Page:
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JAMB Shocked By Comments Over Remitting Operational Excess To FG

JAMB Shocked By Comments Over Remitting Operational Excess To FG 

The Joint Admissions and Matriculation Board (JAMB) has promised to maintain its practice of remitting operational excess to government, claiming that the remittances were in accordance with worldwide best practice, according to Dr Fabian Benjamin, JAMB’s Head of Public Affairs.

News Agency of Nigeria

In a statement to journalists in Abuja on Monday, Benjamin said the board will continue to send the constitutionally mandated share of its operating surpluses, in accordance with the current government’s instruction on remittances.

It is a well-known truth, he claims, and that all unutilized monies by Ministries, Departments, and Agencies (MDAs) should be returned to the public purse.

He stated that the board and public-spirited Nigerians were thus perplexed as to the grounds for the different campaigns of slander waged by some who believe that these remittances should not be paid.

“The board reiterates that it is not within the powers of MDAs to determine the uses for which the remitted funds are put to.

“Theirs is to comply with extant directive while those given the mandate to manage the national treasury have the responsibility of appropriating and channeling such remittances.

“This is in the overall interest of the public, to identify areas of need or rather whichever area of the national economy that they perceive to be in most need of resources,” he said.

He added: “It would be recalled that the humongous remittances are the first in the history of the four-decade-old agency.

“The first landmark remittance was made in 2017 and the feat was repeated in subsequent years, in line with its belief that rules are made to be obeyed and, at any rate, the Board does not believe it should hold onto money that does not belong to it.

“It might interest these armchair critics that a direct fallout of the remittances was the decision of the Federal Government to reduce the cost of the purchase of the e-pin from N5,000 to N3,500, the cheapest globally.

“It is a truism in policy making that certain trends should be observed over a period of time before policy pronouncements are made.”

He stated that the decision to lower the price of application papers was based on the observation that even if the price was reduced, the board would be able to perform its inspection without interruption.

“In addition, it might also interest the public to know that never in the history of tertiary institutions in Nigeria have the institutions benefited from the Board’s operations as they now do.

“For instance, a huge chunk of these surpluses are ploughed back to the tertiary institutions through the National Tertiary Admissions Performance Merit Award and other platforms.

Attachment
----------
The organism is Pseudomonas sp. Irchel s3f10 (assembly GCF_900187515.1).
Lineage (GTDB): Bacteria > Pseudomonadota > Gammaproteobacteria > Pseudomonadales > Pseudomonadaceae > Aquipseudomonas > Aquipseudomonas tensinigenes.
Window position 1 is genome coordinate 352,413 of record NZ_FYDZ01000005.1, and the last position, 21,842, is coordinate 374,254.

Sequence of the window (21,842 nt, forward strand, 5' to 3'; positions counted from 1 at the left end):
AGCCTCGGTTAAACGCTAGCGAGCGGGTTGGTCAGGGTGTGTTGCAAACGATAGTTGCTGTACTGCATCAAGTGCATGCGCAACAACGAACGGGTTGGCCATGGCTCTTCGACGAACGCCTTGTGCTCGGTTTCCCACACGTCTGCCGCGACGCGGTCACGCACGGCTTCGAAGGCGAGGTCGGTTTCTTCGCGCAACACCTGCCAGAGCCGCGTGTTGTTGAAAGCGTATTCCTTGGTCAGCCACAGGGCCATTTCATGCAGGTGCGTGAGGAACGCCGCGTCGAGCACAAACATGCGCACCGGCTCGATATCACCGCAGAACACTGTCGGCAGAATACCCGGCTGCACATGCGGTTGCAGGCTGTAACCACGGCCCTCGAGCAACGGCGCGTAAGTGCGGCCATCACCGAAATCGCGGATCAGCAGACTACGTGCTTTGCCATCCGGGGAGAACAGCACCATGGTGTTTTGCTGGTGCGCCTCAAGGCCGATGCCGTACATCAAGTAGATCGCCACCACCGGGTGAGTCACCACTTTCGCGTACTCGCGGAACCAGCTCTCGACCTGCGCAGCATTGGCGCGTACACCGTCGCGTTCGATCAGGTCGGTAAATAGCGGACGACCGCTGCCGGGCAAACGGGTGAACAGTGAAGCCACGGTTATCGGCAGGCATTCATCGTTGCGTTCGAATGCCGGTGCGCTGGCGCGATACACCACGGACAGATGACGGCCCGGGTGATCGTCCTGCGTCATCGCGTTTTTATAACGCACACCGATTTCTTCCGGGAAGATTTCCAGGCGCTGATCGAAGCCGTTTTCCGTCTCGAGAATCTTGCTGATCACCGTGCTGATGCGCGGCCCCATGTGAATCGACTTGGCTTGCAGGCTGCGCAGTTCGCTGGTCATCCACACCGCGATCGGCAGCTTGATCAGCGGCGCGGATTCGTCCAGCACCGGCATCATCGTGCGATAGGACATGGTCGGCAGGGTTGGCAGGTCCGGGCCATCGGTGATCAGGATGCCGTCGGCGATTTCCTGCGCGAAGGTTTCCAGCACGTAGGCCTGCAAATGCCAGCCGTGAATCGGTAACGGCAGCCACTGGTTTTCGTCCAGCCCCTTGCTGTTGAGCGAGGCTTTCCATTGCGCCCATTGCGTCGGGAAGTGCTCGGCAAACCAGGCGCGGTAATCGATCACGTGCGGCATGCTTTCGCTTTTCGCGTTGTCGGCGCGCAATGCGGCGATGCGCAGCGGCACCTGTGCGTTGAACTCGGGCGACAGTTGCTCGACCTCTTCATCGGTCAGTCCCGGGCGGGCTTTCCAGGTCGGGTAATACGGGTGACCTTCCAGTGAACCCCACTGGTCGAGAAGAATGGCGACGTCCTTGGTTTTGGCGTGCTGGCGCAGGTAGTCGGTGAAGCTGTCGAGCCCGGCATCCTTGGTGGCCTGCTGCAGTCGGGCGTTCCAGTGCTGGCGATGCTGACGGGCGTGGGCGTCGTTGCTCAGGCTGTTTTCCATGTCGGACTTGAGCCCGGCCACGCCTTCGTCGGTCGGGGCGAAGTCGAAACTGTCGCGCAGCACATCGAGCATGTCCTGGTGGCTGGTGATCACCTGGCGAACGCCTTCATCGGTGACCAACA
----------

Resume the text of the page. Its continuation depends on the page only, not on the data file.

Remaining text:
“Furthermore, many critical segments of the society, the intellectual community, the civil society groups, among others, have all been included in the management of the Board’s operational processes not only to add value to its service delivery but also to make for inclusiveness.

“All these, which were hitherto impossible, had been made possible as a result of the prudent management of resources which has enabled the Board to prosecute these aspirations,” he added.

He claimed that the cost of acquiring the Unified Tertiary Matriculation Examination (UTME) or Direct Entry (DE) e-pin today is the lowest in the world, claiming that the comparison was not even with industrialized nations, but with countries with lower per capita GDP than Nigeria.

Benjamin went on to say that the inexpensive cost of getting the board’s application paperwork would be obvious if compared to similar tests such as IELTS, where Nigerians spend as much as N80,000 to register.

The public affairs manager stated that the current board administration was resolved to continue on the road of providing value for money, even as it sought methods to further reduce the cost of conducting the Board’s hallmark examination.

He stated that once the creative procedures that had resulted in the surpluses were institutionalized, the Board will look into ways to improve the registration process to benefit both candidates and the general public.

In as much as the Board is desirous of charging rock-bottom prices for its services, it is also mindful of the fact that a non-existent fee regime would only give room for abuses and confusion.

“This is as unscrupulous or other unserious elements, who had ulterior motives for obtaining the forms, would want to obtain them to explore opportunities for prosecuting unacceptable acts.

“As an illustration, the huge number of candidates registering for the examination multiple times before the introduction of NIN was partly owing to the fact that it costs them almost nothing, financial or punitive, to register many times.” Benjamin said.

As a result, he encouraged individuals to be wary of charlatans masquerading as educational experts who are hell-bent on spreading misinformation to advance their own objectives.

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